- Jumbo mortgages don’t adhere to loan limits and other guidelines set by government-sponsored entities like Fannie Mae and Freddie Mac. They enable you to borrow more than the limits if you want a more expensive home but do come with higher interest rates to account for the increased risk.
How do mortgage payments work?
Mortgage payments typically include property taxes, insurance, interest, and principal, which is the amount of money you borrowed. For the first few years, your payments will consist of more interest, so less money will go toward paying down your principal. As you chip away at your balance, you’ll be charged less interest and pay off more of your principal with each payment. This is because interest is calculated as a percentage of your remaining balance — as it decreases, so do your interest payments.
Although the proportion of principal and interest you pay changes throughout the life of your loan, your monthly payment will stay the same unless your homeowner’s insurance or taxes increase. As soon as you know what mortgage interest rate you qualify for and how much money you want to borrow, you can estimate your monthly payment.
So, how do I get the best mortgage rate?
Your interest rate has a huge effect on how much money you’ll pay over the life of your loan. Even a difference of one-half a percentage point could save or cost you thousands. So how do you qualify for the best mortgage rates?
Your debt-to-income ratio is one of the most important factors that determine your interest rate. If you want to qualify for the best mortgage rates, you should keep your debt-to-income ratio under 36%. If yours is above this threshold, you may want to pay off some debt or increase your income before you apply for a mortgage.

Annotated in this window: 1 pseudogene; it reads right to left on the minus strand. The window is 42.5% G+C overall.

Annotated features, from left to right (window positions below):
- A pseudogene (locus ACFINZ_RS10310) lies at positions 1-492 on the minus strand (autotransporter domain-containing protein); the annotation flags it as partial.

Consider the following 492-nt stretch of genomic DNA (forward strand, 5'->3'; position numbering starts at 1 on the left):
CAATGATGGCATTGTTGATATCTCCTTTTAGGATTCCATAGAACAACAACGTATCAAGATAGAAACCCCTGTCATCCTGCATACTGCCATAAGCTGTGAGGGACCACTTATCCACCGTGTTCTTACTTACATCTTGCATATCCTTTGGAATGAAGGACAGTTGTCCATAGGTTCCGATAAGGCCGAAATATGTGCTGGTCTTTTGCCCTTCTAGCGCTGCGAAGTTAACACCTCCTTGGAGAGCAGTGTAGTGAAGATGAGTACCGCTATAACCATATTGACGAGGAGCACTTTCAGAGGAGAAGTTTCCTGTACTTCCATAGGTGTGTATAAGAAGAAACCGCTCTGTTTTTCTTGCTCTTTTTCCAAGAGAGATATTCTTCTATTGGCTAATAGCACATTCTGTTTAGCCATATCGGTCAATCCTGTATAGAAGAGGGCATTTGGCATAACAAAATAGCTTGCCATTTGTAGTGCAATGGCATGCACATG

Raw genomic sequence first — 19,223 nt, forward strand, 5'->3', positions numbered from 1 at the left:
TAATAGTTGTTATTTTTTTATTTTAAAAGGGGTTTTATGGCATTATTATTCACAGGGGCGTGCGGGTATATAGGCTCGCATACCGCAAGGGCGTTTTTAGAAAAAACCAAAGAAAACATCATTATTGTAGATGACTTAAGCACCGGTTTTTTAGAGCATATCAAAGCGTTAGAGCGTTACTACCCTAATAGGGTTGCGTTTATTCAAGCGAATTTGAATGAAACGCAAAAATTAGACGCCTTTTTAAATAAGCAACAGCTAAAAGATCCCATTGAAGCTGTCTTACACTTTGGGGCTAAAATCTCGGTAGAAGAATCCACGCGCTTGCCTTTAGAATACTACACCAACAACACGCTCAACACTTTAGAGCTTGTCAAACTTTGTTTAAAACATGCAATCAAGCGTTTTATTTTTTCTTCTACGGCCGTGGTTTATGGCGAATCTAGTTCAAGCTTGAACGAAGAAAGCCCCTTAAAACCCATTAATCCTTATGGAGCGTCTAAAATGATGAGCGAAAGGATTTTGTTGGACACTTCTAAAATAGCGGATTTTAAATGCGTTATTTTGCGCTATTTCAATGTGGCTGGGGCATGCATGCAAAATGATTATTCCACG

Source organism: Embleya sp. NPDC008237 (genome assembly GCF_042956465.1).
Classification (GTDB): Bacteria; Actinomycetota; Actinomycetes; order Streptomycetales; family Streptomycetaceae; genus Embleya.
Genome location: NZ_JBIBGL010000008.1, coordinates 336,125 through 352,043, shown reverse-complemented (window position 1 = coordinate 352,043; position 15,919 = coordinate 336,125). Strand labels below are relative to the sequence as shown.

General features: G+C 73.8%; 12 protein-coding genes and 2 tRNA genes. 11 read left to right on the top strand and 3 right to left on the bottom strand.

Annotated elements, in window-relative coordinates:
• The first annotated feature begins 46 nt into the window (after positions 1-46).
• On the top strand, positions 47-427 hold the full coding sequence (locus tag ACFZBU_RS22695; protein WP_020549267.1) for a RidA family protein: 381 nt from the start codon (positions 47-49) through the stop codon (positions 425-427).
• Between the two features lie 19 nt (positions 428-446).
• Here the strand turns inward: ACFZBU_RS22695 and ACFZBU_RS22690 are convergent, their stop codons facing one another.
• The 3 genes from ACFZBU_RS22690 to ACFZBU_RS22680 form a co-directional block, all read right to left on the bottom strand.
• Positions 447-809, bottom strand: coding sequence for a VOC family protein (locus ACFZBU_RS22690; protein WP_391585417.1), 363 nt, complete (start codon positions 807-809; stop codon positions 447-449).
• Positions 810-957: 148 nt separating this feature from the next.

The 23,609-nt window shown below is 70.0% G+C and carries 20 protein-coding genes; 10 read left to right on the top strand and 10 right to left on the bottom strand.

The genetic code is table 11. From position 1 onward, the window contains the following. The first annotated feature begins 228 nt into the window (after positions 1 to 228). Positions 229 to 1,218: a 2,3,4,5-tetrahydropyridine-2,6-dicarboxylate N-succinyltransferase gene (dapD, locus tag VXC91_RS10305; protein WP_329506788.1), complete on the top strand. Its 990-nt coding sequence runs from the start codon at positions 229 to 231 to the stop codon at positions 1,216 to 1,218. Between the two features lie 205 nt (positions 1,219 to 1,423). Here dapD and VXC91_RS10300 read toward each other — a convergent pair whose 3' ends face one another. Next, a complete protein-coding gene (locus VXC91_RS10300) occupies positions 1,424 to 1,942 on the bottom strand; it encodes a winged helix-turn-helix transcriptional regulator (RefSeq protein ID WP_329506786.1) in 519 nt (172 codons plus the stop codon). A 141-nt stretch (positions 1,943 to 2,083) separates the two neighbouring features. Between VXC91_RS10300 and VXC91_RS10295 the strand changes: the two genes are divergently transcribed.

Another thing you can do to qualify for the best terms is to raise your credit score. Lenders offer the best rates to borrowers with “very good to excellent” credit, which starts at 740. You can improve your credit by correcting errors on your credit report, paying your bills on time, and adding your utility or phone payment history to your credit file. You should also limit the amount of new credit that you apply for, as hard inquiries on your credit report can cause your credit score to drop temporarily.
Lastly, shop around. Each lender will offer you a rate based on their assessment of your situation. By checking with at least three lenders, you improve the chances of getting a lower rate.
The bottom line
Your mortgage rate determines the amount of interest you’ll pay over the life of your loan. Getting an interest rate that’s even half a percent lower can save you a significant amount, so it’s important to do what you can to get the lowest rate available to you. Some of the most effective steps you can take are decreasing your debt-to-income ratio, increasing your credit score, and shopping around to find the best deal.
Frequently asked questions
What is a good mortgage rate?
A good mortgage rate is anything at or below the average, which is 3.72% as of March 2020.
Are mortgage rates going down?
From January to March 2020, interest rates decreased from 3.74% to 3.63%. Fannie Mae predicts that this downward trend will continue into 2021. But since mortgage rates change so frequently, it’s hard to predict what will happen in the coming months, especially with the global impact of the coronavirus.
What is the difference between interest rate and APR?
The interest rate is the amount of interest you’ll pay on your loan annually. The annual percentage rate (APR) includes the interest rate as well as other fees, so it better reflects the total cost of your home loan.